The Reverend James L. Snyder is an award winning author whose writings have appeared in more than eighty periodicals including GUIDEPOSTS. In Pursuit of God: The Life of A. W. Tozer, Snyder?s first book, won the Reader?s Choice Award in 1992 by Christianity Today. Snyder has authored 8 books altogether.
Rev. James L. Snyder has a knack for making fun of daily frustrations and will increase your humor aptitude so you too can discover that life is less stressful when you?re laughing. Through these essays, you will realize that humor and religion belong together and that its OK to keep from taking yourself and others too seriously.
The great American pastime is watching sports. Someone once described a football game as 30,000 people in desperate need of exercise watching 22 people in desperate need of rest.
No matter the sporting event, Americans love watching. We have become professional watchers. It surprises me someone has not gotten around to putting together a televised award show for professional watchers. We could all watch these people get awards for their watching prowess. I know I would watch.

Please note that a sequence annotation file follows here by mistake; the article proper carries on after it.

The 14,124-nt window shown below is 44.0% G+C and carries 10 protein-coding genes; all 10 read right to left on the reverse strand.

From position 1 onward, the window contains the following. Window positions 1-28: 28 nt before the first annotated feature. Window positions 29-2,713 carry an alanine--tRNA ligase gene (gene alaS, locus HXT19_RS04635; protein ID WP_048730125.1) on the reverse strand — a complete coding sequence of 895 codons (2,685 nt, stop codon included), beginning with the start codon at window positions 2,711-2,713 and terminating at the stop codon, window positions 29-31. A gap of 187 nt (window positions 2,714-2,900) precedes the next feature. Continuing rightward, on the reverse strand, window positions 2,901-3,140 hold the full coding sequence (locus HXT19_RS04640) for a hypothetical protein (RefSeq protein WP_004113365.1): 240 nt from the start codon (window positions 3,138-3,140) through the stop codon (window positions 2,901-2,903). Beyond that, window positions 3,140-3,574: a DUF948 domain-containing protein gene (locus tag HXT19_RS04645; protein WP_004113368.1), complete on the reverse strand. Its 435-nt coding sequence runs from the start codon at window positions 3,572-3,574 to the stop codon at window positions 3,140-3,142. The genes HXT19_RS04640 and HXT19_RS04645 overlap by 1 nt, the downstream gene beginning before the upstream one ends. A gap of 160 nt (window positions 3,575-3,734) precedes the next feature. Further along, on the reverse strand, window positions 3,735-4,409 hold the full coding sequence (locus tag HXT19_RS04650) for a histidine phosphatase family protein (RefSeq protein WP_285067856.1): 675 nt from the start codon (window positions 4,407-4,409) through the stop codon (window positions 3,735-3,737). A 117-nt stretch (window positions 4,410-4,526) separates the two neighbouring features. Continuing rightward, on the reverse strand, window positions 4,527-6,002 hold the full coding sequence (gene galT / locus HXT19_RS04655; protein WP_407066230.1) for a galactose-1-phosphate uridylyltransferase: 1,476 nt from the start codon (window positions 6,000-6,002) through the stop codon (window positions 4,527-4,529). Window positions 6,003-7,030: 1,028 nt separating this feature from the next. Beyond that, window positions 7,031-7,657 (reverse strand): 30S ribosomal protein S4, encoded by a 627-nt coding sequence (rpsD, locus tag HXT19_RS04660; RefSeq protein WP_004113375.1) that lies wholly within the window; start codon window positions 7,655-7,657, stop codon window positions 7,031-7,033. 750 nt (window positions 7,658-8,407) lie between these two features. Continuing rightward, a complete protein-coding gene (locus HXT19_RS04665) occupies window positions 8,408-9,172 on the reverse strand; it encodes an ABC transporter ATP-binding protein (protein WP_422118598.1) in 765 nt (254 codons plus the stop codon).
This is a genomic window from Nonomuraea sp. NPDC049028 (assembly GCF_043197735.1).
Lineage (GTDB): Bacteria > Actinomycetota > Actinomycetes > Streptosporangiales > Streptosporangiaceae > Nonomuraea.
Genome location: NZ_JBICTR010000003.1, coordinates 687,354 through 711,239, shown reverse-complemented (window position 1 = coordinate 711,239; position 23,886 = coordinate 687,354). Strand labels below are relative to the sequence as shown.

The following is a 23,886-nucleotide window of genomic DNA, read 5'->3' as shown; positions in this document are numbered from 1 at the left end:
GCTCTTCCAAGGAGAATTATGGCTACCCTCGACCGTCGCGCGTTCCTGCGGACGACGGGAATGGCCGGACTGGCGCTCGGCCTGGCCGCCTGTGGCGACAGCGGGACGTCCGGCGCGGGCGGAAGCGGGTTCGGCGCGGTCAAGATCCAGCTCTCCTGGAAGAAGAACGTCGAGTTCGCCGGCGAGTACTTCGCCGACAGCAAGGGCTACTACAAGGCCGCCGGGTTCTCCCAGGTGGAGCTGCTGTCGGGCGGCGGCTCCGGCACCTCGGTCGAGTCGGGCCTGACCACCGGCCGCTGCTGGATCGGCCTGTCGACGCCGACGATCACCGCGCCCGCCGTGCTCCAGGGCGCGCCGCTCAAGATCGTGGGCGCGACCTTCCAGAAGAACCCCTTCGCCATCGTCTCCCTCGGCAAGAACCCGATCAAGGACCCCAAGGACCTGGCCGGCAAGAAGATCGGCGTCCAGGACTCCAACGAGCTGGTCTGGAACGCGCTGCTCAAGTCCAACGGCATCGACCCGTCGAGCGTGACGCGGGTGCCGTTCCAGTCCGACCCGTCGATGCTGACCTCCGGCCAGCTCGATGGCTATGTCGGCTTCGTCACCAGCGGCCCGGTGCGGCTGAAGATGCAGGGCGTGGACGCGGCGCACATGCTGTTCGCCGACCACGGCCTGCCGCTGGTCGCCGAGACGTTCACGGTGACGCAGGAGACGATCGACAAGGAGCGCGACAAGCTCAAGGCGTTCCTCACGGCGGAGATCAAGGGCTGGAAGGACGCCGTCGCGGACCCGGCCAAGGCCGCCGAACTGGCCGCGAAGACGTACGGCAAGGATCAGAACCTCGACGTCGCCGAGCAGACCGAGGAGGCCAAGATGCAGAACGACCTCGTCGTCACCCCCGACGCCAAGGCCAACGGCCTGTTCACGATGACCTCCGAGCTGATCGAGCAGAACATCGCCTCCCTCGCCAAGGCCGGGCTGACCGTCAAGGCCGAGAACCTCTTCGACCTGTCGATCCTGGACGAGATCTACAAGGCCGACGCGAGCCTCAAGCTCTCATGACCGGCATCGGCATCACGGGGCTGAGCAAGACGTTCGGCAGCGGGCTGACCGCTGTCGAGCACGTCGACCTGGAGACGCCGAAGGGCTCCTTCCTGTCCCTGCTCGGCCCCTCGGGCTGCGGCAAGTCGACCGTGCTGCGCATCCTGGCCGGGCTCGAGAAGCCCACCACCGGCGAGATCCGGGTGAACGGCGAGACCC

Watching has become such a passion that we take everything this way - even daily exercise. This past week I awoke around three in the morning. For some reason I could not sleep, so I watched a little TV. To my surprise, several exercise programs were running. When I say running, I mean running.
Who in their right mind is up at this terrible hour watching exercising programs? I know I'm not in my right . . .
No day is complete for me unless I forget something. It does not matter what I forget as long as what I forget disrupts my day in some way. Rare is the day in May when I forget to forget something. Of course, I can't forget those days when I can't remember what day it is.
The Gracious Mistress of the Parsonage has brought this to my attention on many occasions. For example, when we are about to start on a trip and are nicely settled in the car, my wife will look at me and say, "Did you get everything?"
This irritates me to no end and glaring at her I mumble, "Of course I got everything."
Then, to drive the knife deeper, she returns my glare and demands, "Are you sure?"
Without saying one word, (that's just the kind of guy I am) I back out of the driveway and begin our journey. Two blocks down the road I stop the car and . . .
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